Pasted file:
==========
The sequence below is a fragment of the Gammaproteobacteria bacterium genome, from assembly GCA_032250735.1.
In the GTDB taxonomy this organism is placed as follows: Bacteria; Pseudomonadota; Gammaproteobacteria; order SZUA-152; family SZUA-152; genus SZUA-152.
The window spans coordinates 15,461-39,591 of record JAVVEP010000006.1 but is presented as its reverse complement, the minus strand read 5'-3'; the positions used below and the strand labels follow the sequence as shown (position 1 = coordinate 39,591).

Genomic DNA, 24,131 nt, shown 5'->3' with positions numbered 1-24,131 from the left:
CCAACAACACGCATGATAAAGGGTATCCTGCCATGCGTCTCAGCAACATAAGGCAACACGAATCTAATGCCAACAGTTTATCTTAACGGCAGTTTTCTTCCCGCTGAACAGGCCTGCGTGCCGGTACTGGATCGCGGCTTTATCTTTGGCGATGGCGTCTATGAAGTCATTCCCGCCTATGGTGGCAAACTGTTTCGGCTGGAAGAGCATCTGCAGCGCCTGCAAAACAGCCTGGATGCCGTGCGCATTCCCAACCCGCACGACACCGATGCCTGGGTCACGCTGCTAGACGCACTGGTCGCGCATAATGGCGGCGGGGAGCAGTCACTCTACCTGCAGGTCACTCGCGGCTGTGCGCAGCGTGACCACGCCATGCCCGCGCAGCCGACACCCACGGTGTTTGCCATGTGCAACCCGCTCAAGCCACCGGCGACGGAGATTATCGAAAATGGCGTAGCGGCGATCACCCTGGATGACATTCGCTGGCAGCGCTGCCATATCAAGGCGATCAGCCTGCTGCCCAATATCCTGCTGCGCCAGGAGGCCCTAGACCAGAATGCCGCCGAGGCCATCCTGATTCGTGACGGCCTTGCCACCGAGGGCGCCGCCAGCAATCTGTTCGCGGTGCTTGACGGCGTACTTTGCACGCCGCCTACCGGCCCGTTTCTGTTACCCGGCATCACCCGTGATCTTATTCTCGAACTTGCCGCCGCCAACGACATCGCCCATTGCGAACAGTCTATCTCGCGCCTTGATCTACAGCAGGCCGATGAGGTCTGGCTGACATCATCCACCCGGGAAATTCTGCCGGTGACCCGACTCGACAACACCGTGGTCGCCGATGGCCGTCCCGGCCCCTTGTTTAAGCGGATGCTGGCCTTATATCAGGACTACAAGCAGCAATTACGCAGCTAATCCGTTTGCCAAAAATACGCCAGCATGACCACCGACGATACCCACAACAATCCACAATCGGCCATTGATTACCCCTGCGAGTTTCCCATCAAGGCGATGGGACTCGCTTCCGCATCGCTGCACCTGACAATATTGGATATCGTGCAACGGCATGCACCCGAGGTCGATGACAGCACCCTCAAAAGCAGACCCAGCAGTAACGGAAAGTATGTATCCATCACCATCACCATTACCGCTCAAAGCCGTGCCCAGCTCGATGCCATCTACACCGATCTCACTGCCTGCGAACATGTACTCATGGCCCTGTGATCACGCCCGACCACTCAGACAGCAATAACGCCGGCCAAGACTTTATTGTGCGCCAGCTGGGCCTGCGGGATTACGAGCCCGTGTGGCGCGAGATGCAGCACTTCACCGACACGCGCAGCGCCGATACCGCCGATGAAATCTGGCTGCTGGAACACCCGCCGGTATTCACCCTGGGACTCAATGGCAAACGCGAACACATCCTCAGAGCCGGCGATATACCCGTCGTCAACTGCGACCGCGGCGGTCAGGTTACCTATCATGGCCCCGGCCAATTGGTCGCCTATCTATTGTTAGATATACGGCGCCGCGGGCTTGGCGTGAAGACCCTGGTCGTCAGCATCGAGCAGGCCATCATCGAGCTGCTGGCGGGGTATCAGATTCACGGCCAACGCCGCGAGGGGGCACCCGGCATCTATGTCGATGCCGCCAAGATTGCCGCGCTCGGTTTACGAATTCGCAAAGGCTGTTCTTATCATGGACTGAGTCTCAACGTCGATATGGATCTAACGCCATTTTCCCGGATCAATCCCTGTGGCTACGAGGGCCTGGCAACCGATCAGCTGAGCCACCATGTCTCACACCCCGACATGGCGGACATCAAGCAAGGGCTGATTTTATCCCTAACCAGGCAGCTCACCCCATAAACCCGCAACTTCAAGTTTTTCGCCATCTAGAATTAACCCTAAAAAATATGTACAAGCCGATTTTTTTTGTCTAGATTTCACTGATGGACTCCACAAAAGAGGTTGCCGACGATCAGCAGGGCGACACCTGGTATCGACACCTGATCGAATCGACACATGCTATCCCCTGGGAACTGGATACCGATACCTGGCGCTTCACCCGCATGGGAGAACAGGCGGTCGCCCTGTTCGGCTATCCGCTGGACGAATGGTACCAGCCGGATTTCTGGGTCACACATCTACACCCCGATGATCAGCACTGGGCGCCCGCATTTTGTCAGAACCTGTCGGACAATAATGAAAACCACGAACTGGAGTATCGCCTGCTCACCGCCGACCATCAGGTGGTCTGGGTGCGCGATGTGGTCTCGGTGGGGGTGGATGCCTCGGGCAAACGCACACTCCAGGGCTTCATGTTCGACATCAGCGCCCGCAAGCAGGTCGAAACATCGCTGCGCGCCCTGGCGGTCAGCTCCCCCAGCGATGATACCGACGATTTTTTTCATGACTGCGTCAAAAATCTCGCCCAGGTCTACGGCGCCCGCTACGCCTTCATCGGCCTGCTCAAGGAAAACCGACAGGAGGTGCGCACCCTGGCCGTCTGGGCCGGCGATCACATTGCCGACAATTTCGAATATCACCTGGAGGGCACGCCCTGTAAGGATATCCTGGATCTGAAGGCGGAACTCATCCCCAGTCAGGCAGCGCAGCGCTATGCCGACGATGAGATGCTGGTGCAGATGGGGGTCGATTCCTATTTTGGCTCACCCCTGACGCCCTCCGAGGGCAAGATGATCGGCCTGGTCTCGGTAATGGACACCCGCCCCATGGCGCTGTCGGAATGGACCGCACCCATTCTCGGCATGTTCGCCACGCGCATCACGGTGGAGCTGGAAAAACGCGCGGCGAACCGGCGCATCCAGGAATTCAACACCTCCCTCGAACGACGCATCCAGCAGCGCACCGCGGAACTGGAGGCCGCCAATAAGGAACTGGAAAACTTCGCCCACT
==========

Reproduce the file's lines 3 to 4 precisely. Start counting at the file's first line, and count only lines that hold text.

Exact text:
The window spans coordinates 15,461-39,591 of record JAVVEP010000006.1 but is presented as its reverse complement, the minus strand read 5'-3'; the positions used below and the strand labels follow the sequence as shown (position 1 = coordinate 39,591).

Genomic DNA, 24,131 nt, shown 5'->3' with positions numbered 1-24,131 from the left: